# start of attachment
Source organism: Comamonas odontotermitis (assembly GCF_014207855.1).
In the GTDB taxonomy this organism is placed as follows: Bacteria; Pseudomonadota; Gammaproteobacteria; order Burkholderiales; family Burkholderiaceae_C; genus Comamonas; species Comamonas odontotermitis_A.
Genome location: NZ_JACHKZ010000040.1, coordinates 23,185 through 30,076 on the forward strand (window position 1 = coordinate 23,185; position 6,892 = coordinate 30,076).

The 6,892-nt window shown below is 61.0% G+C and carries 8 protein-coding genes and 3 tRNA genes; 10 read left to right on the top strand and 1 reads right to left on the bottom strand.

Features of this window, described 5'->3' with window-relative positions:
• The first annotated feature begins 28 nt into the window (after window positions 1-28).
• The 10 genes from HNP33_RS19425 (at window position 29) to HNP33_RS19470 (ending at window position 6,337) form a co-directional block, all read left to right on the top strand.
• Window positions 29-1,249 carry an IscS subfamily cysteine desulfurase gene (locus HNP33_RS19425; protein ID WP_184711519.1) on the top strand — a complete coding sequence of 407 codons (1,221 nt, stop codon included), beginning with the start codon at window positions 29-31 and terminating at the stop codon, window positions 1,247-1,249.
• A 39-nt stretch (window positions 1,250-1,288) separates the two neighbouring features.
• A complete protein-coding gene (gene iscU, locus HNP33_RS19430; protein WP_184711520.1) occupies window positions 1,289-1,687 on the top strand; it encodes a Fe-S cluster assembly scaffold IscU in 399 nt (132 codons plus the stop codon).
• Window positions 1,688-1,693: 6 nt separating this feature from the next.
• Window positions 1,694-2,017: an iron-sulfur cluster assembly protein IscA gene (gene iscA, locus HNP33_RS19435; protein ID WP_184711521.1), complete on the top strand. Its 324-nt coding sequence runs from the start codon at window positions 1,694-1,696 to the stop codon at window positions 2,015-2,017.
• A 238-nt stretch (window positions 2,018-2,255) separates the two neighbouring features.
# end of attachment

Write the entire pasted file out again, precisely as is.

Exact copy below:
Source organism: Comamonas odontotermitis (assembly GCF_014207855.1).
In the GTDB taxonomy this organism is placed as follows: Bacteria; Pseudomonadota; Gammaproteobacteria; order Burkholderiales; family Burkholderiaceae_C; genus Comamonas; species Comamonas odontotermitis_A.
Genome location: NZ_JACHKZ010000040.1, coordinates 23,185 through 30,076 on the forward strand (window position 1 = coordinate 23,185; position 6,892 = coordinate 30,076).

The 6,892-nt window shown below is 61.0% G+C and carries 8 protein-coding genes and 3 tRNA genes; 10 read left to right on the top strand and 1 reads right to left on the bottom strand.

Features of this window, described 5'->3' with window-relative positions:
• The first annotated feature begins 28 nt into the window (after window positions 1-28).
• The 10 genes from HNP33_RS19425 (at window position 29) to HNP33_RS19470 (ending at window position 6,337) form a co-directional block, all read left to right on the top strand.
• Window positions 29-1,249 carry an IscS subfamily cysteine desulfurase gene (locus HNP33_RS19425; protein ID WP_184711519.1) on the top strand — a complete coding sequence of 407 codons (1,221 nt, stop codon included), beginning with the start codon at window positions 29-31 and terminating at the stop codon, window positions 1,247-1,249.
• A 39-nt stretch (window positions 1,250-1,288) separates the two neighbouring features.
• A complete protein-coding gene (gene iscU, locus HNP33_RS19430; protein WP_184711520.1) occupies window positions 1,289-1,687 on the top strand; it encodes a Fe-S cluster assembly scaffold IscU in 399 nt (132 codons plus the stop codon).
• Window positions 1,688-1,693: 6 nt separating this feature from the next.
• Window positions 1,694-2,017: an iron-sulfur cluster assembly protein IscA gene (gene iscA, locus HNP33_RS19435; protein ID WP_184711521.1), complete on the top strand. Its 324-nt coding sequence runs from the start codon at window positions 1,694-1,696 to the stop codon at window positions 2,015-2,017.
• A 238-nt stretch (window positions 2,018-2,255) separates the two neighbouring features.